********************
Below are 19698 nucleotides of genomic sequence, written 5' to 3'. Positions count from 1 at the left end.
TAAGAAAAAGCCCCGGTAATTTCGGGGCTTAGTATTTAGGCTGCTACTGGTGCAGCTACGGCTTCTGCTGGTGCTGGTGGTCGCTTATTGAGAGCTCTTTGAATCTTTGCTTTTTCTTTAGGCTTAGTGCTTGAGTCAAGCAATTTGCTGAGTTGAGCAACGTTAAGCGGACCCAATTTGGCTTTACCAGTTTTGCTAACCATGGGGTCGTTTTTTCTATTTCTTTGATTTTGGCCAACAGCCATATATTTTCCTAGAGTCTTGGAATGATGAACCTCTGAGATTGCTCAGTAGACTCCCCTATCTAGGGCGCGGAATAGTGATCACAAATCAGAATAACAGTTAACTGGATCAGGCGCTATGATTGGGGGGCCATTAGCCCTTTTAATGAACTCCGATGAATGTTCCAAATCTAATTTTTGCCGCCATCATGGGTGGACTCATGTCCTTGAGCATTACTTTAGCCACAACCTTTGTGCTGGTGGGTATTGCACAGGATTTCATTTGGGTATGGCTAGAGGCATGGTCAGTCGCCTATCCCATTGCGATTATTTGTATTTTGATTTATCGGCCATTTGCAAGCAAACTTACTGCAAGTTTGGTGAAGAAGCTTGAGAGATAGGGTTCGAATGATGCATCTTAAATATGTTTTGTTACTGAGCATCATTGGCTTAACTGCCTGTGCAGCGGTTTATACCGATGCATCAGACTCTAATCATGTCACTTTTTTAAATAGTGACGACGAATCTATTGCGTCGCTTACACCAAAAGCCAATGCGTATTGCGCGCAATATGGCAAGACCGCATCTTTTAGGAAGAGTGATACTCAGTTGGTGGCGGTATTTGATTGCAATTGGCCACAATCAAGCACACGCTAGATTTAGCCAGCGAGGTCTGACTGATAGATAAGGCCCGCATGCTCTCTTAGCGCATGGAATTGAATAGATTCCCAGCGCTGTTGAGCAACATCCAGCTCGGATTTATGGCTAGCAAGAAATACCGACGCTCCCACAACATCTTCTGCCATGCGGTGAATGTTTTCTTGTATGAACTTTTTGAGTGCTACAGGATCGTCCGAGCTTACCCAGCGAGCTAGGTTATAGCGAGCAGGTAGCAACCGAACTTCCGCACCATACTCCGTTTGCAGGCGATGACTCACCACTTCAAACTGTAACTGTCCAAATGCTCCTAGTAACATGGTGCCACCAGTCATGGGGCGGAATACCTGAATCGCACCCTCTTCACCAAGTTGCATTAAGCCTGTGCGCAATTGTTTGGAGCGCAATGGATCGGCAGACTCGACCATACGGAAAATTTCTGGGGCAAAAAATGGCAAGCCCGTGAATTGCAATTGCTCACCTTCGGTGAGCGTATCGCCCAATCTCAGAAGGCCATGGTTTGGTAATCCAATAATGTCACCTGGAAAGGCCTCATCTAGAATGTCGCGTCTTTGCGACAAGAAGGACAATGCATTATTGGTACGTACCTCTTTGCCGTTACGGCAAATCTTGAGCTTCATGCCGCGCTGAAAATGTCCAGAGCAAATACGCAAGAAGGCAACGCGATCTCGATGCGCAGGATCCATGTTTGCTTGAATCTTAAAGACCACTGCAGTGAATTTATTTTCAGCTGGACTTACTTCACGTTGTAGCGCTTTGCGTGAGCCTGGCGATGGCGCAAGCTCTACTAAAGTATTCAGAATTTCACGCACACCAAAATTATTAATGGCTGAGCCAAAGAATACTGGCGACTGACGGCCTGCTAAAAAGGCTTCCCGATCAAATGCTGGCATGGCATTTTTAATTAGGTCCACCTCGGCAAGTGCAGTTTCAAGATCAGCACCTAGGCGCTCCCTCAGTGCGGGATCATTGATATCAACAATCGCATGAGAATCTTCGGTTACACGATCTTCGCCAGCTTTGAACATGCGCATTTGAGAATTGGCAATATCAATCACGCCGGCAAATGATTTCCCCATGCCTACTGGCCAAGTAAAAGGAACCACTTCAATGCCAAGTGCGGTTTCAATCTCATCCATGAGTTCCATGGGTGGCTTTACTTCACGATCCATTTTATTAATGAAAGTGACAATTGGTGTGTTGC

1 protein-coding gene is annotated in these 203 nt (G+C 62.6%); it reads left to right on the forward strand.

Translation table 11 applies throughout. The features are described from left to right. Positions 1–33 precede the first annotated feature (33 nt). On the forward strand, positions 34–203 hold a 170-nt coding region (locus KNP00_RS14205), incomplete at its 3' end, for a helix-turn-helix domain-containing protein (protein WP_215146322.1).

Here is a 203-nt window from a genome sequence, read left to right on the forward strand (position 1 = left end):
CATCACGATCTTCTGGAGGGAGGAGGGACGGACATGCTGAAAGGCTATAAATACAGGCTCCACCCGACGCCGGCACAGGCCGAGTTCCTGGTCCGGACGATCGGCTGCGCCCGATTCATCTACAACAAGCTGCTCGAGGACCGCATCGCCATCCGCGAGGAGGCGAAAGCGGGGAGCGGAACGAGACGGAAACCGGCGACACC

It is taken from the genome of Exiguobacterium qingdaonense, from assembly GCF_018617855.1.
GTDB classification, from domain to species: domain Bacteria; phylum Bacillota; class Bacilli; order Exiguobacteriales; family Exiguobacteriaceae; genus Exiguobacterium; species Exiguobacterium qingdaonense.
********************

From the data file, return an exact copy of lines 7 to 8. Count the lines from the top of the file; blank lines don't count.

It is taken from the genome of Exiguobacterium qingdaonense, from assembly GCF_018617855.1.
GTDB classification, from domain to species: domain Bacteria; phylum Bacillota; class Bacilli; order Exiguobacteriales; family Exiguobacteriaceae; genus Exiguobacterium; species Exiguobacterium qingdaonense.